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For years Barbie has been the universal image of what it looks like to be beautiful. While growing up, children develop ideas and concepts about life and themselves from playing pretend and fantasizing. Barbie is the best-selling fashion doll worldwide. Studies show that young girls between the ages of 3-10 own at least 8 Barbie's. Although her body proportion is ideal in our society, scientists find her body proportions unreachable and unhealthy for any woman. This article is about how a Barbie doll affects the body image desired by young girls. The theory tested by the author is whether being exposed to a Barbie at young age will decrease or increase a girl's self esteem and thoughts of body image as they get older.

The researchers examined three general questions while they studied whether Barbie had an effect on young girl's satisfaction with her body shape and image or whether she had a certain desire to be thinner. The first question was whether Barbie images have an immediate negative impact on a young girl's body's image. This idea examined whether they became unsatisfied with their image at a very early stage rather than later on in life. The second question addressed whether dolls built with more realistic body features have the same damaging effects on a young girl's thoughts of body image. This idea examined whether girls would still feel unsatisfied with their size if they seen or played with other natural dolls that they could relate to or see more often. The last question addressed whether the impact of a girl's exposure to Barbie is age-related and if their opinions differ depending on their age group. This idea examined if different age levels have different views on how Barbie makes them feel about their bodies.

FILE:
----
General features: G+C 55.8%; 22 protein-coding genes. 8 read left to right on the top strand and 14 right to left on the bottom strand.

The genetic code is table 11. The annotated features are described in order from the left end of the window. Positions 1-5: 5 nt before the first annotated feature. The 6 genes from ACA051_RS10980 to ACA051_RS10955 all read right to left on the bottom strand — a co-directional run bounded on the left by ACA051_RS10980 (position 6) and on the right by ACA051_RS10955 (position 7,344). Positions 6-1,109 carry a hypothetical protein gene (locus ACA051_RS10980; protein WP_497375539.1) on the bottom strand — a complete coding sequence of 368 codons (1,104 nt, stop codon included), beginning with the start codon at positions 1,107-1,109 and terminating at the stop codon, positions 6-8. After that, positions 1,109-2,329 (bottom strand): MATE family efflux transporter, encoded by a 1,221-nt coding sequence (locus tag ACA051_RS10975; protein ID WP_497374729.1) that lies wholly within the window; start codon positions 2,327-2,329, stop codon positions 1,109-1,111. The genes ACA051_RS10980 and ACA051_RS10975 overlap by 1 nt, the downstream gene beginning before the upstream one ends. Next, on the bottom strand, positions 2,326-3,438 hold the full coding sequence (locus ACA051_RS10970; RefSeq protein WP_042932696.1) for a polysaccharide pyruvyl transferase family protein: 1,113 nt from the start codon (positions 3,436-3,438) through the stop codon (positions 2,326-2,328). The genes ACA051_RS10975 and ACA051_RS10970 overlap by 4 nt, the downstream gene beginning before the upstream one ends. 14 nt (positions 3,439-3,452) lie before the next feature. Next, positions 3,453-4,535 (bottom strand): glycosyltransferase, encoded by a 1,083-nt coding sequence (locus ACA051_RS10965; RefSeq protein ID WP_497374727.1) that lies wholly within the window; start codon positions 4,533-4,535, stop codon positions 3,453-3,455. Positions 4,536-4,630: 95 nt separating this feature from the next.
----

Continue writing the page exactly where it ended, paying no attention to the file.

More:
To answer these questions researchers selected 162 girls ranging from 5-8 from primary schools in England. The girls were predominantly white and middle class. They were in kindergarten, first grade, and second grade. In each year group, one-third of the girls were exposed to Barbie dolls, Emme who was a more realistic shaped doll, and neutral controlled conditions. For example, researchers took images representing Barbie dolls, Emme dolls, and neutral images and created three storybooks. The images were put into a story that would cause the girls to look at the pictures and for a good length of time. The girls were then asked to select pictures that described their body image, the ideal body they desired to have, and their ideal shape as an adult woman by coloring them in. The girls that could read were also asked to select answers from a questionnaire while younger girls picked smiley faces that represented yes, no, or in between. These underlying questions were asked amongst other questions regarding the girls' favorite television shows, movies, and cartoon characters. The experiment happened during normal school hours were the girls were separated into groups of 3 with each session lasting 15 minutes. All the girls were asked to answer each question independently. To ensure accurate results, the experimenter read each question aloud and checked each answer given accordingly. After each session



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